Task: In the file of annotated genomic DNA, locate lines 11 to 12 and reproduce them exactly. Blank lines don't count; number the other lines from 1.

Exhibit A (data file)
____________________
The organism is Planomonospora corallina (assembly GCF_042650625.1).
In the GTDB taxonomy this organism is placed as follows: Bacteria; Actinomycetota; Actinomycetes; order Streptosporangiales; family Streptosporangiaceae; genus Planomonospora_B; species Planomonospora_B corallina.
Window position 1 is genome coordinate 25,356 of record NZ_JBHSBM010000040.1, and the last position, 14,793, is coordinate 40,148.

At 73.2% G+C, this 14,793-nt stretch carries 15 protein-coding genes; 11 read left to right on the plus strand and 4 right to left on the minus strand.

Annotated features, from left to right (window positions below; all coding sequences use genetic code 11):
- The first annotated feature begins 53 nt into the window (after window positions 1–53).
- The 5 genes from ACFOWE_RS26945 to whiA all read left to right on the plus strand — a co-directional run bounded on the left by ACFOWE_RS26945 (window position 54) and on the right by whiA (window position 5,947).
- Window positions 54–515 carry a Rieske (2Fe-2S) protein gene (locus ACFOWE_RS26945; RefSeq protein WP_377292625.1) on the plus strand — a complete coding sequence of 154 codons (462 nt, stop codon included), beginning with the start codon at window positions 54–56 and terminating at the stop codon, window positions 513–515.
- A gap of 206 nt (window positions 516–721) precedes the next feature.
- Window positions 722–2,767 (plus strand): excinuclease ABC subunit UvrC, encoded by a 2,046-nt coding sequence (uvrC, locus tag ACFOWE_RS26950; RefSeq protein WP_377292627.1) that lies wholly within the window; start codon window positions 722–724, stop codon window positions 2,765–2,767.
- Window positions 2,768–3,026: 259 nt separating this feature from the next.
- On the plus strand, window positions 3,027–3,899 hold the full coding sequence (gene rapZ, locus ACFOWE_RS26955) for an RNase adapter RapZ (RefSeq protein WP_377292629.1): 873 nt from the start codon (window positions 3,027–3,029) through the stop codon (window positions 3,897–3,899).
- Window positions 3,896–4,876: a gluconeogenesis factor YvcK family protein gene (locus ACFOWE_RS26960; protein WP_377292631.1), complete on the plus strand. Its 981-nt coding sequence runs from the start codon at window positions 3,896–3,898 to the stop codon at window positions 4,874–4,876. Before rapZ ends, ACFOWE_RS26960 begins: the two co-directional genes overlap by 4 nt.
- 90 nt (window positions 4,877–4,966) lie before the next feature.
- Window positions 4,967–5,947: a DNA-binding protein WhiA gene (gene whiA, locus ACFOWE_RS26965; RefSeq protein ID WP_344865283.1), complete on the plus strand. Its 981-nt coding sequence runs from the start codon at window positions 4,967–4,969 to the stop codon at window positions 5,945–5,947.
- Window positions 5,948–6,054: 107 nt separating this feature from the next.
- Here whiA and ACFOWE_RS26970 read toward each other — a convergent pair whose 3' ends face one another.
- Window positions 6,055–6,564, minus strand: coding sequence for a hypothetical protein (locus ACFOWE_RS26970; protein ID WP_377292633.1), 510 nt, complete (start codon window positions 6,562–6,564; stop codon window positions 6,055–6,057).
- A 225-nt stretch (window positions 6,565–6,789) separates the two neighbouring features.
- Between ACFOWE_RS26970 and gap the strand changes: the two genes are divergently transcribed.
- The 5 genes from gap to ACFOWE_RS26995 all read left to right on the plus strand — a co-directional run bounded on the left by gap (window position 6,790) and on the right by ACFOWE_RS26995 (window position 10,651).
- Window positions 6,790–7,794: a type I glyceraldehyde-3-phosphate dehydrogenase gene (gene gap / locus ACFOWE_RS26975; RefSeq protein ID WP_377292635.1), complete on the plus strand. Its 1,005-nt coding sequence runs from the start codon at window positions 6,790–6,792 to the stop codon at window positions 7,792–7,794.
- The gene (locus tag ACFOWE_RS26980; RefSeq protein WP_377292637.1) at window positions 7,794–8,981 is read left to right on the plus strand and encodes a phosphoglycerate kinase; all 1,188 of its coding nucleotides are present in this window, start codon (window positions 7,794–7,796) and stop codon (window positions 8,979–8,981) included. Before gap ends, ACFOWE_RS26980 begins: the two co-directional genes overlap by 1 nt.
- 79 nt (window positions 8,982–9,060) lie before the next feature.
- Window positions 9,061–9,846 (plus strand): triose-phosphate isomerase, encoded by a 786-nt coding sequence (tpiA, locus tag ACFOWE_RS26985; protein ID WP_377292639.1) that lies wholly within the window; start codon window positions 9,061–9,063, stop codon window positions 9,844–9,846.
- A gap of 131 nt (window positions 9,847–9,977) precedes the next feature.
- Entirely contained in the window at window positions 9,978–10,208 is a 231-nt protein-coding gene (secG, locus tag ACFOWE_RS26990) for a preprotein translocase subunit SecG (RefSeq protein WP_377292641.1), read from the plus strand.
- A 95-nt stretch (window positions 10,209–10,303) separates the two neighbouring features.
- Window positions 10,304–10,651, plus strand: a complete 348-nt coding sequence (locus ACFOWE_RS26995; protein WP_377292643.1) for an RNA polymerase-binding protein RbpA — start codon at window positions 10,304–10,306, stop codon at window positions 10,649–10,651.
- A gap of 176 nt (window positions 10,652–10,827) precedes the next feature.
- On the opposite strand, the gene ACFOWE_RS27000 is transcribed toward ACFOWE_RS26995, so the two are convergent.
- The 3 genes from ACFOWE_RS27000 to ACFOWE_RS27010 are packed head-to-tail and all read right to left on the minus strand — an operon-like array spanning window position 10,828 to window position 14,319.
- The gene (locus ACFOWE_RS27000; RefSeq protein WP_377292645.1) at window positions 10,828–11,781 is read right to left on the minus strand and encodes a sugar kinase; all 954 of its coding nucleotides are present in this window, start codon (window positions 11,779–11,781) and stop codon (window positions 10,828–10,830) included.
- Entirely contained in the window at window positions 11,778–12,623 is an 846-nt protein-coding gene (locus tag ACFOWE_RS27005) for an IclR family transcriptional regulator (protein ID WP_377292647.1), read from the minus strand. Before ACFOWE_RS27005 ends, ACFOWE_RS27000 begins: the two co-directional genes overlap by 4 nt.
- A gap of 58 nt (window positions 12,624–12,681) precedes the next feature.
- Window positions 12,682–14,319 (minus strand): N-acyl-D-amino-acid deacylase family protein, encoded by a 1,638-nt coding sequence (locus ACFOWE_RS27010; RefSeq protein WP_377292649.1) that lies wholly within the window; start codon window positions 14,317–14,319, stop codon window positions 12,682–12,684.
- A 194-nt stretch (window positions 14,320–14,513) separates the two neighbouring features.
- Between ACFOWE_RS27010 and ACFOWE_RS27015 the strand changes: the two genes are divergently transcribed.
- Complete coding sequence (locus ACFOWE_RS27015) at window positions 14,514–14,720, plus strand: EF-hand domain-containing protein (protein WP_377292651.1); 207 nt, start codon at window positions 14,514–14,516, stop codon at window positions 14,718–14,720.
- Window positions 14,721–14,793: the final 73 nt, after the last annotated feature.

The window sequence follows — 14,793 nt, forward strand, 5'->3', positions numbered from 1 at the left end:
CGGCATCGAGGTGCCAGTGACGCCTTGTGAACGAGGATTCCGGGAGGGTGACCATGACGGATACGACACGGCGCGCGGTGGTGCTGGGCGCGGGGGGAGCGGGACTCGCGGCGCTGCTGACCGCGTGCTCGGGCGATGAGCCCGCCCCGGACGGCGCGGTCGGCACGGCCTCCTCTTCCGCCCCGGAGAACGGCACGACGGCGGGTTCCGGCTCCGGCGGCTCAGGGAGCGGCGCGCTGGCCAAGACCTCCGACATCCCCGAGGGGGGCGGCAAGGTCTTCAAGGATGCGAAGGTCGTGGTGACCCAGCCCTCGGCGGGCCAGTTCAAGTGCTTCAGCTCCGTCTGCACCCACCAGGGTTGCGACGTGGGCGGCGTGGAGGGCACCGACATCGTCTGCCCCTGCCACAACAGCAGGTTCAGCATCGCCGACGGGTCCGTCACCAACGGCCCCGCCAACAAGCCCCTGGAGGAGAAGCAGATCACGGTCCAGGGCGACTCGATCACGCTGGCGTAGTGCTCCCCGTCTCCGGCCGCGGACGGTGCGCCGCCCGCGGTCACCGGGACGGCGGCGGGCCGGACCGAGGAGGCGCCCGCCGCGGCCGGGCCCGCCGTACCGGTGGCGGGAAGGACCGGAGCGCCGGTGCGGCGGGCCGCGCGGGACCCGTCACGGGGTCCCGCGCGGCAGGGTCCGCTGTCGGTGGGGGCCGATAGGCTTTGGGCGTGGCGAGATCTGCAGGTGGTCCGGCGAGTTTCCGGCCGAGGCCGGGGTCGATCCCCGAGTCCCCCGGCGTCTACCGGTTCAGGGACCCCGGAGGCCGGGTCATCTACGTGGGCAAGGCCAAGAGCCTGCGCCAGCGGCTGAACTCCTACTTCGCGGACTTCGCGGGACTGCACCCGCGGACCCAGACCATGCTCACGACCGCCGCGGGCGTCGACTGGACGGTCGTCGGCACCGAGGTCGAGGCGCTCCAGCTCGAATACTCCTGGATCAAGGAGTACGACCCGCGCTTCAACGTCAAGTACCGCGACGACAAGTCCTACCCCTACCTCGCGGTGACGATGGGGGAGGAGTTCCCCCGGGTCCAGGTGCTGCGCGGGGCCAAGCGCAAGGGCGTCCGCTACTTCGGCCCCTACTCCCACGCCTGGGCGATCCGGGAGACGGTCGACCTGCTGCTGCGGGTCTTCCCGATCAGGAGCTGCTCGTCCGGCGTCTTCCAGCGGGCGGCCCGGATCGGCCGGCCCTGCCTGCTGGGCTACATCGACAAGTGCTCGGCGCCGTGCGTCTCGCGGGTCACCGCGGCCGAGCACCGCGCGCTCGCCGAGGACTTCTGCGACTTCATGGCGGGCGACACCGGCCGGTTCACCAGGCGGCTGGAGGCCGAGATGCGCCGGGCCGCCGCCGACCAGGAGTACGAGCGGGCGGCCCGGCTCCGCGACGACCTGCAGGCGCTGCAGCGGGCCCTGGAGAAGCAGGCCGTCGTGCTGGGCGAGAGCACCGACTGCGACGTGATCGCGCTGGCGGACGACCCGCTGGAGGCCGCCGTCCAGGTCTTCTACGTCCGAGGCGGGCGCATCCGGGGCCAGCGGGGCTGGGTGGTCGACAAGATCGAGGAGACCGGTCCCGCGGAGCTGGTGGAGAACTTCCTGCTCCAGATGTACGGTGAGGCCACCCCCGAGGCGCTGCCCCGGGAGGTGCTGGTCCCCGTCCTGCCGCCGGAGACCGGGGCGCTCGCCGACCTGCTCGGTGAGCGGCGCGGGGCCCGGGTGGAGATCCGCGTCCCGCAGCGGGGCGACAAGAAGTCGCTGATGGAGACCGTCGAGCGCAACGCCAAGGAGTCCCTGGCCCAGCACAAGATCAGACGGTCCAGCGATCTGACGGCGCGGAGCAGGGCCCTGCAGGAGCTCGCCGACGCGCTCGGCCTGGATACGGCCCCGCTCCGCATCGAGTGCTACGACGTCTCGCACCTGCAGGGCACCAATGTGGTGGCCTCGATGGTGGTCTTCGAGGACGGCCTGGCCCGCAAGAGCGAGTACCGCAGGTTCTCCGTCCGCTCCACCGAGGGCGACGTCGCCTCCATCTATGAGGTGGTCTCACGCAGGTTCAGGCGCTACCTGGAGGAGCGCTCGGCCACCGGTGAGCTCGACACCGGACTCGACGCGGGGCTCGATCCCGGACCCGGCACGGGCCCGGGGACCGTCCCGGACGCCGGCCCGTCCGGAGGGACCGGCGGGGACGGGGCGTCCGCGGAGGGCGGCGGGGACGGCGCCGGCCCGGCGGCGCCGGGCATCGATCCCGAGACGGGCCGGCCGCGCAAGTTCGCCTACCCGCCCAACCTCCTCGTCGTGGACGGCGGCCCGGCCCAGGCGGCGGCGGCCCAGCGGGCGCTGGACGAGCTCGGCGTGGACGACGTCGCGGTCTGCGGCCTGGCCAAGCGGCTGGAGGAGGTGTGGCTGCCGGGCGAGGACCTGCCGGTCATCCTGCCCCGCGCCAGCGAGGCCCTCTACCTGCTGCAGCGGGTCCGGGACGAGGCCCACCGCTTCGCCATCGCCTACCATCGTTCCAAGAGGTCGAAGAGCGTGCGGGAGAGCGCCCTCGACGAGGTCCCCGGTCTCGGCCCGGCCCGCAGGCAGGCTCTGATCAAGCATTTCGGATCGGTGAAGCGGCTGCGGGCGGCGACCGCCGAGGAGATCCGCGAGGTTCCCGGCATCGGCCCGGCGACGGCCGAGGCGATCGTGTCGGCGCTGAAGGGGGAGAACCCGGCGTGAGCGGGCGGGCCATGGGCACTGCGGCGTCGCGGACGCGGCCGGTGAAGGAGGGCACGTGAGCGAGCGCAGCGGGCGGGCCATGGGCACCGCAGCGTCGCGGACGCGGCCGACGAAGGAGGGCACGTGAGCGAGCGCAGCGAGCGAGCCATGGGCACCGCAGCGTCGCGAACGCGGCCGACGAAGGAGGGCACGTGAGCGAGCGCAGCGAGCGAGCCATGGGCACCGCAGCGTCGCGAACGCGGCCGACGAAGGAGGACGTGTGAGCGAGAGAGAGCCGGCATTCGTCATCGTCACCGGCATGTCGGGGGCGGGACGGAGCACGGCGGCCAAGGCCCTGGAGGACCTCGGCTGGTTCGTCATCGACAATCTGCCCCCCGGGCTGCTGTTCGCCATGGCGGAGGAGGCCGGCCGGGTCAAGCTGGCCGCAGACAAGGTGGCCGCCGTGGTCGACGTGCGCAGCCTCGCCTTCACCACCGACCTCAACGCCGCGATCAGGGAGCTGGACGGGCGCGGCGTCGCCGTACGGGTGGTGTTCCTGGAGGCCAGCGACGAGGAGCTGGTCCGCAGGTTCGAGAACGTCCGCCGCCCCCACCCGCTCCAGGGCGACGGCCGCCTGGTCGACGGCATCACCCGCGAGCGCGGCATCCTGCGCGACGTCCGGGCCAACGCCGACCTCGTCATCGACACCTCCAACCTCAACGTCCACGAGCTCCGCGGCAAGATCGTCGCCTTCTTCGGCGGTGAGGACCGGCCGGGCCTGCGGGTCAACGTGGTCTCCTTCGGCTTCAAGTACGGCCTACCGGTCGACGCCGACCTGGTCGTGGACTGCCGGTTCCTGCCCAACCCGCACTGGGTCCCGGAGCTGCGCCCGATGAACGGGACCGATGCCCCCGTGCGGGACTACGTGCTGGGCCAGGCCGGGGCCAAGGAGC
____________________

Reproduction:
- Window positions 2,768–3,026: 259 nt separating this feature from the next.
- On the plus strand, window positions 3,027–3,899 hold the full coding sequence (gene rapZ, locus ACFOWE_RS26955) for an RNase adapter RapZ (RefSeq protein WP_377292629.1): 873 nt from the start codon (window positions 3,027–3,029) through the stop codon (window positions 3,897–3,899).